Stanton and Clinton Streets on the Lower east side, a completely ordinary building for this neighborhood. Something about one of the terracotta decorations caught my eye. I didn’t know what it was, it seemed a bit ugly, but looking at it closely it seems horrifying.
I don’t know what the artist’s intentions were but to me it looks like a drowning baby trapped under the debris of a sinking ship about to be eaten by fishes. Your interpretations may vary.
The Center’s mission is to foster, promote and support the development of the arts, in its various disciplines, within the Puerto Rican – Latino Community. csvcenter.org I always wondered about this building on Rivington and Suffolk Streets.
It used to be covered in graffiti.
But with the exterior renovation recently complete, it looks amazingly clean and bright.
The iron work on the staircases and exterior gates is impressive. There is still much work to do on the interior of this 1897 building.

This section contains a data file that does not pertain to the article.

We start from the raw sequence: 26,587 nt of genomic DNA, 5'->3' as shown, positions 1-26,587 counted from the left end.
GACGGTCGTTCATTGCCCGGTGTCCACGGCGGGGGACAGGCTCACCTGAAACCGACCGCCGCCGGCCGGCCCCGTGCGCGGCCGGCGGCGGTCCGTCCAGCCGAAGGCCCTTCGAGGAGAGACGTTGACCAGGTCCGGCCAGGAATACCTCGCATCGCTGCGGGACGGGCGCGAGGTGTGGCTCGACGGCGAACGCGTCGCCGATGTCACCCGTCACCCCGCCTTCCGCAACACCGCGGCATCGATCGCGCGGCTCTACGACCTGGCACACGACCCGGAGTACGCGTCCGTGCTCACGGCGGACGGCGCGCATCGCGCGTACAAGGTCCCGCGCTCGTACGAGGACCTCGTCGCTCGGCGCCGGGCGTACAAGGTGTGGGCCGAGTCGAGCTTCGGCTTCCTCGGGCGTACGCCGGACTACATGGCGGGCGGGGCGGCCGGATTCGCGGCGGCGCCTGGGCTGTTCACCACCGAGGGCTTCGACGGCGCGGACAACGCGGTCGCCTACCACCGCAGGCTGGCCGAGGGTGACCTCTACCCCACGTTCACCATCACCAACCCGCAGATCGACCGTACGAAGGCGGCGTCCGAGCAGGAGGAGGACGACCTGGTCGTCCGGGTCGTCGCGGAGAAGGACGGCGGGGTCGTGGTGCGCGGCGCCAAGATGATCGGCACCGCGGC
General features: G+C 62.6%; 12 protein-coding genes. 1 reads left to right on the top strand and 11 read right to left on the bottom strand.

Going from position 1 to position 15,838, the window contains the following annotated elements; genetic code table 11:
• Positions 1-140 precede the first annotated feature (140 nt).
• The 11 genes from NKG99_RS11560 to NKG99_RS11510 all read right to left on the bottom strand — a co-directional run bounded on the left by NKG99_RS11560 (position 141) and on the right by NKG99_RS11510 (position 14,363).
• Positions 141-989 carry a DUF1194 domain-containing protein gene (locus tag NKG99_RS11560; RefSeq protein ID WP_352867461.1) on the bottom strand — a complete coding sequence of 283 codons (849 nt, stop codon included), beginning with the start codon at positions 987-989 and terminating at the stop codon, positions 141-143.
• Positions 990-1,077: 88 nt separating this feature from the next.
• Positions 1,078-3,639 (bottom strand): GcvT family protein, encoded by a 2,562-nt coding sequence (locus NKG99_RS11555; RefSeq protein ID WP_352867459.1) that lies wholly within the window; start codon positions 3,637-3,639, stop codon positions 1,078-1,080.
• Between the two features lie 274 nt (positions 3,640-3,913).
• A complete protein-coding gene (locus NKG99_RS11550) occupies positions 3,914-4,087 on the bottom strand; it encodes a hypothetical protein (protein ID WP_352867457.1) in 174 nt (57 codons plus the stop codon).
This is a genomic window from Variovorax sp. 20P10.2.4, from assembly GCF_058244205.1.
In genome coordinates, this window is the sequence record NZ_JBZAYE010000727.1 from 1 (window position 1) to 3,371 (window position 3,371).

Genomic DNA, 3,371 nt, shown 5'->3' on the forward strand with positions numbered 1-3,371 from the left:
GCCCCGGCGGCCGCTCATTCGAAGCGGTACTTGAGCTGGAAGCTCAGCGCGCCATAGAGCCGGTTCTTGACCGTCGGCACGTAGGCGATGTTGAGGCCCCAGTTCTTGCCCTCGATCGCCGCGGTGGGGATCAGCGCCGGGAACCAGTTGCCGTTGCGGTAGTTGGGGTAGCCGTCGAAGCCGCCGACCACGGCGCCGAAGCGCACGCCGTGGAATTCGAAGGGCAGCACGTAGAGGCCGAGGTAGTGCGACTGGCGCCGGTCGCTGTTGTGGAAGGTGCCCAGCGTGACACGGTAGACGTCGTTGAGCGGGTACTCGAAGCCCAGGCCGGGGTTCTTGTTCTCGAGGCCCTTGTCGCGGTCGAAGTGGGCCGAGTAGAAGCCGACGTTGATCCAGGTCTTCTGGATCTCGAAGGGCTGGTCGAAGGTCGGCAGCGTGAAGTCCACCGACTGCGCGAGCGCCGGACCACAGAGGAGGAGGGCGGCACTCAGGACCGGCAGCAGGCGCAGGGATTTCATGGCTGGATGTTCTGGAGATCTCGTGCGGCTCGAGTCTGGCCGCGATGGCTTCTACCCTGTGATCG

I came for an OHNY guided tour but there was no one at the front desk, or anywhere else I went in the building.
Abrazo Interno Gallery
Gaudhi is involved in the Center’s outreach program. He’s a DJ, artist and furniture maker. I met him after my self guided tour.
The Schermerhorn Building: 380 Lafayette Street, New York, N.Y. 10003 Built: April 7, 1888, to Feb. 25, 1889
It doesn’t look like it was once a synagogue but the themes of the decoration are Jewish. Not that the more common Christian based gargoyles and such are any less strange, but these seem unusual to me. Elizabeth and Bayard Streets on the Lower East Side of Manhattan.
Stars of David and boobies? There must be something else that they represent, but what it is I don’t know.
A beast face and a scroll motif. Any ideas on what is represented?